Strategy. It’s the essential instrument to victory, the key aspect of a battle that ensures some semblance of your success. The resources under your control are powerful, but worthless if not used properly. You may have the deadliest weapon to ever grace the battlefield, but it will be meaningless without defense. And what of your small army of faithful minions? Will you command them to carefully venture forward into the thick of battle, or will you sacrifice them for some greater end? What about your elite group of warriors? Can you send them out to create a massive offensive front, or have them stay back to make an impenetrable defense? One wrong move can condemn your forces to a brief and brutal demise, or the right move can bring you one step closer to dominating your foe. But this epic clash of forces isn’t happening on some massive battleground. It’s happening on a Chessboard.
The game of Chess has been around for centuries, stemming from the Middle East and Asia, eventually making its way to the Western world. It has progressed from these antiquated beginnings to mainstream Internet gaming, where all you need is some spare time and a willing opponent. But unlike the rest of us commoners, the world’s greatest chess players don’t normally do their epic bouts over instant messaging. Instead, they travel the world, taking on whatever challenges are presented. Taking heed of this old fashioned method of tournament play, Virtual Kasparov allows us to wander among the continents and play Chess with some of the world’s finest. You’ll start off playing the people of Africa and America, but you’ll eventually spread out to all the continents, defeating one foe after another. And if you manage to take everyone down, you’ll get to face off against Garry Kasparov, regarded by many as the greatest Chess player alive.
However, the road to glory is paved with difficulty. You have to take on multiple opponents from their respective continents, each with their own style and skill level. It’s this varying degree of difficulty that makes Virtual Kasparov so much better than other Chess games. You can be the hardcore veteran Chess player or the pathetic rookie and still manage to find some enjoyment in the game. You’ll get to challenge all sorts of kooky characters, ranging from Italian truck drivers to bored housewives. The differences in the characters’ abilities will have the average Chess enthusiast on their toes, forcing them to reinvent their strategy with each new foe that comes along. Sometimes you’ll be able to wipe out an opponent with little effort, other times you’ll be desperately trying to save your King as the aggressive AI assassinates all of your pieces. Thankfully, the game doesn’t penalize you for losing, allowing you to refine your technique until you can outwit your adversaries.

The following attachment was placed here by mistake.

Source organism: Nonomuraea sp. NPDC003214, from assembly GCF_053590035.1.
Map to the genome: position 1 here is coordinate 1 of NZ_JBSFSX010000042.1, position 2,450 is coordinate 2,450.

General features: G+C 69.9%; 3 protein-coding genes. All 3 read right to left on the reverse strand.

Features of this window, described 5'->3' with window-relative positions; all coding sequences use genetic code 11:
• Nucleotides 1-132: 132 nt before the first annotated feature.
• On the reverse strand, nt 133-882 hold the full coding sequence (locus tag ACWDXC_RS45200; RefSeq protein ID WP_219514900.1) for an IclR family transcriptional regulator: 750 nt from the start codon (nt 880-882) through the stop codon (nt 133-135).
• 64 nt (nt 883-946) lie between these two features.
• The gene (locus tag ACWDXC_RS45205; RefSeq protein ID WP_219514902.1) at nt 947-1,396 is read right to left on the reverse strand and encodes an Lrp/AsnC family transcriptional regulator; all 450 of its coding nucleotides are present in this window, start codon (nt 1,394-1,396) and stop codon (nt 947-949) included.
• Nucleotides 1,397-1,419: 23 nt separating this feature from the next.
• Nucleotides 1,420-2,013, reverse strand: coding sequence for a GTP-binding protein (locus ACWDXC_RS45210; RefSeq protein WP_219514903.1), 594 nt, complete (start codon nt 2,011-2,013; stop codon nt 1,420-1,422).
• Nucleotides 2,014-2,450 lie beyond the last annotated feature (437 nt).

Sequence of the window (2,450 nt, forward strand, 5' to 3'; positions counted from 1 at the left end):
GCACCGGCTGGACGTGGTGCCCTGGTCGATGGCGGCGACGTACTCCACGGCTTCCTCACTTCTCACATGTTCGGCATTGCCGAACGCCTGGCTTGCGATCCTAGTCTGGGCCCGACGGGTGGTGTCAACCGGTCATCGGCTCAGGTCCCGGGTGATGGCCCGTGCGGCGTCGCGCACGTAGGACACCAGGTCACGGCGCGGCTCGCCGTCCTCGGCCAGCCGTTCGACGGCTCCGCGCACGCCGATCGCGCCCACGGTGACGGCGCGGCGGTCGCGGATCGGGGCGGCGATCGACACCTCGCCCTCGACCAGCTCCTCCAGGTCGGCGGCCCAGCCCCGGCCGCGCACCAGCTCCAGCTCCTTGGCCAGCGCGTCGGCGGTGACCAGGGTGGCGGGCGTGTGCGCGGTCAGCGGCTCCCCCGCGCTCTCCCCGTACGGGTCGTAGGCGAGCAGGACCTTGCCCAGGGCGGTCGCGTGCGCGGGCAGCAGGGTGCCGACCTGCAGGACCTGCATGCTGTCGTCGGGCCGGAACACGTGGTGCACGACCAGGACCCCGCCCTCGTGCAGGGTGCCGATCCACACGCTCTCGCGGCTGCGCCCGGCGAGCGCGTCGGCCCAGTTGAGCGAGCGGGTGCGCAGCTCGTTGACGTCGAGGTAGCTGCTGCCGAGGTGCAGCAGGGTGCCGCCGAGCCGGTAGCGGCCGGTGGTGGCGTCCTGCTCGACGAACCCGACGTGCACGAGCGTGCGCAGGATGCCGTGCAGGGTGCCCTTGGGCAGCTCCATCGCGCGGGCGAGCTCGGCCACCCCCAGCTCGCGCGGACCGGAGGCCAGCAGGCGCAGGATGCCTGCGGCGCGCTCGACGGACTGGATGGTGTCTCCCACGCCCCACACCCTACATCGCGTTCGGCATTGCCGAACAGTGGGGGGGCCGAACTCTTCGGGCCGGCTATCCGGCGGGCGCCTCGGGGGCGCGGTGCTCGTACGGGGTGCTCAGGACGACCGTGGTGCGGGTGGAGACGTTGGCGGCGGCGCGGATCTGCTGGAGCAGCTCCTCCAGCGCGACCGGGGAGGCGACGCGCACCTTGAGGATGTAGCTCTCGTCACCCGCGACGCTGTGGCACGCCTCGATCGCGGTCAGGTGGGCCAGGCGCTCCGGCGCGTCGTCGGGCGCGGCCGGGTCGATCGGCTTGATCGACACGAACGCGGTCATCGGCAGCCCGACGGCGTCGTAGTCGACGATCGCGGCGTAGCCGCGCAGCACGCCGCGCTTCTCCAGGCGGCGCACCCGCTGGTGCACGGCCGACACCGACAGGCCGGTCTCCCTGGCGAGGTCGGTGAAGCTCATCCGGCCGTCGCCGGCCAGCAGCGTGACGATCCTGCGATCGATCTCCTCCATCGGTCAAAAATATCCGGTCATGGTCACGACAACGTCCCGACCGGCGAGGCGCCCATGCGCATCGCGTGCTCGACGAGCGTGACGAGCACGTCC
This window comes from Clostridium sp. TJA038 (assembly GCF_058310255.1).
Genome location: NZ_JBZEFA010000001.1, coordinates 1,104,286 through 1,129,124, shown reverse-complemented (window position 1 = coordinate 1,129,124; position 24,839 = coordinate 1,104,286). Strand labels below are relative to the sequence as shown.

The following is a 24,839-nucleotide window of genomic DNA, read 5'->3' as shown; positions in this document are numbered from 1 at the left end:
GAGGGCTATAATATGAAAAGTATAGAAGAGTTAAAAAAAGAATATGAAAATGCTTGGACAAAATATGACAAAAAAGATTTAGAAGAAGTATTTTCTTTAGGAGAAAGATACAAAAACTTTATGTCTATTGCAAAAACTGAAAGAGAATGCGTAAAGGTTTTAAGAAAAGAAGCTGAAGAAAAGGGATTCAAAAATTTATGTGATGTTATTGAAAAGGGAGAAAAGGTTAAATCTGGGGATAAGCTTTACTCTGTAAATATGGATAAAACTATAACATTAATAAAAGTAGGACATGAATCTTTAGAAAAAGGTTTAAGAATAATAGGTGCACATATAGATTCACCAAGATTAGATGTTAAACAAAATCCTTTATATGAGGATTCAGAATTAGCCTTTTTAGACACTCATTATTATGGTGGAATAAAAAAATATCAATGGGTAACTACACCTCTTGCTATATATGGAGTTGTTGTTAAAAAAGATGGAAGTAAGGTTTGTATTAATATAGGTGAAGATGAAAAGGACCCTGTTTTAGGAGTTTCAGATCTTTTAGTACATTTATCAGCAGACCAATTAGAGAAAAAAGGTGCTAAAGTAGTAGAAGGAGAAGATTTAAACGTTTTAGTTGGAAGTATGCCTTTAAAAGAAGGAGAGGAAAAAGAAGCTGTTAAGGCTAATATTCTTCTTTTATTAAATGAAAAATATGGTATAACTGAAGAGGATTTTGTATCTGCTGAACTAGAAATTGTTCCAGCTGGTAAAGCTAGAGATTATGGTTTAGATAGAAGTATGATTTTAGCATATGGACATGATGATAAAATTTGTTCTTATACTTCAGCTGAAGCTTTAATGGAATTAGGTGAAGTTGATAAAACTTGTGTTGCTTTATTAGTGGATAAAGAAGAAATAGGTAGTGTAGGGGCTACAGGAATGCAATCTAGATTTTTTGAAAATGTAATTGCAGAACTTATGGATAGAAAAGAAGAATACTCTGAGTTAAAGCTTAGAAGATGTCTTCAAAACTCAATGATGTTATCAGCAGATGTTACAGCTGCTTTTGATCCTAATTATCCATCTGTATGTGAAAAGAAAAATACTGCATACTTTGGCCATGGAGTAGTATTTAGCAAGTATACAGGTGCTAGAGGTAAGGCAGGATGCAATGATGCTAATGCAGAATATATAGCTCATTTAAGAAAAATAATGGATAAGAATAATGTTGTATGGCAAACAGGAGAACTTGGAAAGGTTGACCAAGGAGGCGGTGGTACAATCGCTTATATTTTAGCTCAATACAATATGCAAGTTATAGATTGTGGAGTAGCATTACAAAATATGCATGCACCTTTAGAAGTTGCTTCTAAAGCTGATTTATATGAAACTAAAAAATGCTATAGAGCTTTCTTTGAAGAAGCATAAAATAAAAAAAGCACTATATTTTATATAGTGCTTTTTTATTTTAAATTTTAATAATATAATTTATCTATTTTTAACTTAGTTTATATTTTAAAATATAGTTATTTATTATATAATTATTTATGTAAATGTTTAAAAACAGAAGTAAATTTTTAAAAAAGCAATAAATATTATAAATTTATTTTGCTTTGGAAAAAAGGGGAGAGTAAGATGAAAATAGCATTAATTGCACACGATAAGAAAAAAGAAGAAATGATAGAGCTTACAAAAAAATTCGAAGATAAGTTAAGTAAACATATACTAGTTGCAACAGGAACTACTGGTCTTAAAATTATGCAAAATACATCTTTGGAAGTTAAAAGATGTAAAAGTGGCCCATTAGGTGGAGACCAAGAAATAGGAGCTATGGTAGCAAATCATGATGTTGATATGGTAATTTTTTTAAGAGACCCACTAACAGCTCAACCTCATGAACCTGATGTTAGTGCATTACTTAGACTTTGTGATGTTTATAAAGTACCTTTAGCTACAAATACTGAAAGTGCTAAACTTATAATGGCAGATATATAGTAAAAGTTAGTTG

But before you go challenge the crafty computer to a match, you might want to actually sit down and think about what you know about Chess. The AI in Virtual Kasparov is unforgiving of mistakes, no matter how new you are to the game. Thankfully, the game comes equipped with not only a tutorial, but also a Beginners Mode, which shows you all of the places that you can a selected piece during your turn. Though seasoned Chess players will pass over this little feature without so much a look, it is the ideal way to get newer gamers accustomed to the abilities and limitations of the individual pieces. If you’re unsure of what pieces were moved in the previous turn, you can always turn on the Indicator feature to show you what has transpired. And if you don’t feel like slogging through the Story Mode, you can always choose a Quick Start and play against the AI in some heated time matches. With a few neat features and some imposing opponents, this game will have you hunkered down over your GBA as you try to outmatch the computer.
There’s something alluring about setting up the pieces to the board, sitting back and planning your next move. Chess is a game that tests your analytical and logical abilities, making you think and play with the utmost care. And since you’ll be spending so much time obsessing over your potential maneuvers, chances are you’ll miss out on the graphics entirely. Or rather, the utter lack of graphics. While the game focuses so much on presenting a challenge to the potential gamer, the graphics and audio have been neglected, only giving us a basic two-dimensional view of the Chessboard. The pieces are made of simple black and white color, with nothing more than a simple outline to give it shape. The only notable graphics come with your adversaries, who are mere caricatures of the people they are trying to portray. You’ll be treated to Juan Benito’s mysterious and crafty eyes or Liliana’s horrible mug shot. While the drawings of these characters are superb, you’ll be spending too much time staring at the board to admire the handiwork. When you factor in a lackluster soundtrack and a limited supply of sound effects, it has the makings for a disappointing presentation.
Unlike many of the games out in today’s market, Chess has withstood the test of time, treating gamers and strategists alike to an experience like no other. I’m thankful that I had someone teach me how to play as a child, so that I can enjoy the game even more as I grow old. I still break out the old board when the opportunity arises. However, Virtual Kasparov is a godsend for those of us that have no one around to play, or those who don’t want to carry a Chessboard everywhere. Though lacking in satisfying graphics and audio, its wide variety of characters, playing styles, and difficulties will leave you gripping your GBA as you carefully plan your next move. And thus the traditional style strategy game is blended with modern technology, giving both young and old Chess fans something to cherish.